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Lumines Remastered Review


Lumines Remastered Review

Lumines Remastered on PlayStation 4

Very few puzzle games fit the cliche “easy to learn, hard to master” quite like Lumines Remastered. When the original game first released on PSP in North America more than 13 years ago, it was a deceptively deep puzzler, and the remaster is mostly the same experience, polished and refined for modern systems.

While it may look like Tetris turned on its side at first glance, it’s much more than that, and you might find it tough to get your head around for a while if you never played the original. If you haven’t played before, blocks of four colored squares come onto the screen one by one and your aim is to match four or more of the same color in the game area. Blocks slide apart if they’re blocked, allowing you to move them into position to match with previously placed blocks. Once your stack of blocks reaches the top of the screen you lose, a la Tetris, and you need to start all over again.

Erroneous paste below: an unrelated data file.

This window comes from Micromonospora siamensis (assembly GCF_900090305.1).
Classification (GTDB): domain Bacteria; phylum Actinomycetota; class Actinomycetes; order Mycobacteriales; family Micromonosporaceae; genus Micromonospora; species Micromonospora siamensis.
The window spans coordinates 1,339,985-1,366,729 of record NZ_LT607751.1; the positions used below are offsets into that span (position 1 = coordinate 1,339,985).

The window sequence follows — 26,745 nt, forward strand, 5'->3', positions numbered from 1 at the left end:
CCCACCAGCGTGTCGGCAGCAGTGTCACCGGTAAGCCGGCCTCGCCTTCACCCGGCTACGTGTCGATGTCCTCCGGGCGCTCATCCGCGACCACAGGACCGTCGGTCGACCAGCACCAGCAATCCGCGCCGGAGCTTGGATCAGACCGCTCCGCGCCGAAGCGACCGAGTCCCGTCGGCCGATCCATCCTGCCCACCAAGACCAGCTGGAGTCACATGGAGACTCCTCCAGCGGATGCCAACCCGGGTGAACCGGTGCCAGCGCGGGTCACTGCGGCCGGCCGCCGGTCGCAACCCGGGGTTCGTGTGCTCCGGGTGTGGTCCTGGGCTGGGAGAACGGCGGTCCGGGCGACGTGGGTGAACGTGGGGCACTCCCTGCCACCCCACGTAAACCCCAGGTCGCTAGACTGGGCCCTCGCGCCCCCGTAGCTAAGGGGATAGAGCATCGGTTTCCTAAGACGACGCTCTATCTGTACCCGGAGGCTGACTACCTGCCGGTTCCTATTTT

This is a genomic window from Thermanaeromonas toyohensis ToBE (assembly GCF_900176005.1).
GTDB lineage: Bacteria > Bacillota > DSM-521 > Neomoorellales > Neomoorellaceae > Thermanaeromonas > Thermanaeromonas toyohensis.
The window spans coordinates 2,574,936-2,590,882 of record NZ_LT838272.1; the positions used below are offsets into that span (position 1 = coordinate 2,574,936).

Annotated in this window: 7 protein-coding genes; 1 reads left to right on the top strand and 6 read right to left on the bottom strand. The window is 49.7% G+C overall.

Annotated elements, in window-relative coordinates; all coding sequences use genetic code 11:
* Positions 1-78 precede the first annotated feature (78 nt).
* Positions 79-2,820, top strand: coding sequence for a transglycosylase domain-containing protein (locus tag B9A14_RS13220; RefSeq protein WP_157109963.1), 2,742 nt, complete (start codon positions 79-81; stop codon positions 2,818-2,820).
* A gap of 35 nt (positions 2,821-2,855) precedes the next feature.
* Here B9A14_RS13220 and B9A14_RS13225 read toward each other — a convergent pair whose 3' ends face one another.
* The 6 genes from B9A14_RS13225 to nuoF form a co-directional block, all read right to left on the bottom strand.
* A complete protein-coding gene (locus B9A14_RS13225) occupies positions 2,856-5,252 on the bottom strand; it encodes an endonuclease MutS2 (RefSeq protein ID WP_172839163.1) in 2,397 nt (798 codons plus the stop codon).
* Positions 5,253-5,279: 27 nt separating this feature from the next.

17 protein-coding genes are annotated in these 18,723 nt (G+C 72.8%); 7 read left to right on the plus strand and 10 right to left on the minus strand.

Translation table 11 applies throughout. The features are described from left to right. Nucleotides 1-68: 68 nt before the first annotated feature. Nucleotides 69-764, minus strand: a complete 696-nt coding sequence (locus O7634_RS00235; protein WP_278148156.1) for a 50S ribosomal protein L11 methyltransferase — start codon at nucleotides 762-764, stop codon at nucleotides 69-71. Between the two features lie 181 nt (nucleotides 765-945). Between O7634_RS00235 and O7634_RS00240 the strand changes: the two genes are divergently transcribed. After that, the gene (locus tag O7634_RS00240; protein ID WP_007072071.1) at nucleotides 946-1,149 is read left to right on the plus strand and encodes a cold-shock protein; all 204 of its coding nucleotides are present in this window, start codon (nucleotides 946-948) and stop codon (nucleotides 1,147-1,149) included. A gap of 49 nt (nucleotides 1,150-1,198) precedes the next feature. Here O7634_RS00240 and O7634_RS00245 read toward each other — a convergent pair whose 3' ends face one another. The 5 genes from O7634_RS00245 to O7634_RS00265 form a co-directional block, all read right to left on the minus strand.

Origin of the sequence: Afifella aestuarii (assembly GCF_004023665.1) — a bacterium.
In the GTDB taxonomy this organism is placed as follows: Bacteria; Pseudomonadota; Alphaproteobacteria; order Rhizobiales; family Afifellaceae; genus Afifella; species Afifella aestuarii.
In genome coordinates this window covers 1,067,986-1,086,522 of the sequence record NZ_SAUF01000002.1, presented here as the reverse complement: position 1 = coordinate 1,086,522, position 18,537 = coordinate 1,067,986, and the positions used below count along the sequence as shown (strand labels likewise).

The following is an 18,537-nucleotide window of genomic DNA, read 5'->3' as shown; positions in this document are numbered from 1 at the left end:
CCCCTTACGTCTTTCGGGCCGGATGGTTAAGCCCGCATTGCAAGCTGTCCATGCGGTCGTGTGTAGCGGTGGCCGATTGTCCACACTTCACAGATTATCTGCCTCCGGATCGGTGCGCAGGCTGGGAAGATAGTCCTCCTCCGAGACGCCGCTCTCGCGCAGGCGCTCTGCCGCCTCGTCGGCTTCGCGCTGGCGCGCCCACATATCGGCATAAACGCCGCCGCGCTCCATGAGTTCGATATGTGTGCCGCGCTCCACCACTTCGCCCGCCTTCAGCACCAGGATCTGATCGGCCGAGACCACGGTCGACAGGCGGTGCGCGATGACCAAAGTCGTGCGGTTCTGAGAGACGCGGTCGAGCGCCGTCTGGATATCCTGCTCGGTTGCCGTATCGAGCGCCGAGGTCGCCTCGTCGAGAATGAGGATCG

However, it’s not simply a case of biding your time, slowly placing the blocks in the perfect position, especially not if you’re after a high score. Blocks aren’t wiped out the moment a match it created, instead they’re wiped away by a bar that crosses the screen every few seconds. Therefore, you need to time your placements to make the most of existing matches, because they stack. Adding two small cubes to a block of four creates a block of six, and so on, increasing your score multiplier. However, creating combinations of blocks needs to be done quickly, because once the bar passes, you won’t be able to connect anything.